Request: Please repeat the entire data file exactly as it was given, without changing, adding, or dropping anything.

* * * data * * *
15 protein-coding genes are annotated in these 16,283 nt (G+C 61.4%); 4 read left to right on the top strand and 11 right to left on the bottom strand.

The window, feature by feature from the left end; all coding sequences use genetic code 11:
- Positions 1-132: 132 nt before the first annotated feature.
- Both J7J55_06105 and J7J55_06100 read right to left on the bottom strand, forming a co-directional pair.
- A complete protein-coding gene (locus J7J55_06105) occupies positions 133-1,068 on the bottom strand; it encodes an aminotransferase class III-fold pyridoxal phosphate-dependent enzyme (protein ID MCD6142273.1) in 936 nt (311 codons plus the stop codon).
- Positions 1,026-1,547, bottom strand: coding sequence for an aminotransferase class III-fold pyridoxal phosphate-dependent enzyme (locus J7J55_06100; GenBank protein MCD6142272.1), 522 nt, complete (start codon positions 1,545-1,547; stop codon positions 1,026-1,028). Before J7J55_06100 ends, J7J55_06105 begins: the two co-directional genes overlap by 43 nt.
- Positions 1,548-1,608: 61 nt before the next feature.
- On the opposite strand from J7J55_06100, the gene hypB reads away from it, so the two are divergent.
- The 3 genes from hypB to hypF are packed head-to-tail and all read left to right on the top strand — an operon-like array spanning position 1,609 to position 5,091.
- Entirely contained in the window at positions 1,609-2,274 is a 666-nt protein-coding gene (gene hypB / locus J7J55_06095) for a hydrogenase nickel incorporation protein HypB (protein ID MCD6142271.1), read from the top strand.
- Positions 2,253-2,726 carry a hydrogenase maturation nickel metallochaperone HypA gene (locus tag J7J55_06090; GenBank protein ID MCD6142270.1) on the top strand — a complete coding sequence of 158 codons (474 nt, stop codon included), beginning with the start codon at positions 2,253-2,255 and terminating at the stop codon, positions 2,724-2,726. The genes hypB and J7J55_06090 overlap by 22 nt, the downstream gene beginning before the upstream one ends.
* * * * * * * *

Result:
15 protein-coding genes are annotated in these 16,283 nt (G+C 61.4%); 4 read left to right on the top strand and 11 right to left on the bottom strand.

The window, feature by feature from the left end; all coding sequences use genetic code 11:
- Positions 1-132: 132 nt before the first annotated feature.
- Both J7J55_06105 and J7J55_06100 read right to left on the bottom strand, forming a co-directional pair.
- A complete protein-coding gene (locus J7J55_06105) occupies positions 133-1,068 on the bottom strand; it encodes an aminotransferase class III-fold pyridoxal phosphate-dependent enzyme (protein ID MCD6142273.1) in 936 nt (311 codons plus the stop codon).
- Positions 1,026-1,547, bottom strand: coding sequence for an aminotransferase class III-fold pyridoxal phosphate-dependent enzyme (locus J7J55_06100; GenBank protein MCD6142272.1), 522 nt, complete (start codon positions 1,545-1,547; stop codon positions 1,026-1,028). Before J7J55_06100 ends, J7J55_06105 begins: the two co-directional genes overlap by 43 nt.
- Positions 1,548-1,608: 61 nt before the next feature.
- On the opposite strand from J7J55_06100, the gene hypB reads away from it, so the two are divergent.
- The 3 genes from hypB to hypF are packed head-to-tail and all read left to right on the top strand — an operon-like array spanning position 1,609 to position 5,091.
- Entirely contained in the window at positions 1,609-2,274 is a 666-nt protein-coding gene (gene hypB / locus J7J55_06095) for a hydrogenase nickel incorporation protein HypB (protein ID MCD6142271.1), read from the top strand.
- Positions 2,253-2,726 carry a hydrogenase maturation nickel metallochaperone HypA gene (locus tag J7J55_06090; GenBank protein ID MCD6142270.1) on the top strand — a complete coding sequence of 158 codons (474 nt, stop codon included), beginning with the start codon at positions 2,253-2,255 and terminating at the stop codon, positions 2,724-2,726. The genes hypB and J7J55_06090 overlap by 22 nt, the downstream gene beginning before the upstream one ends.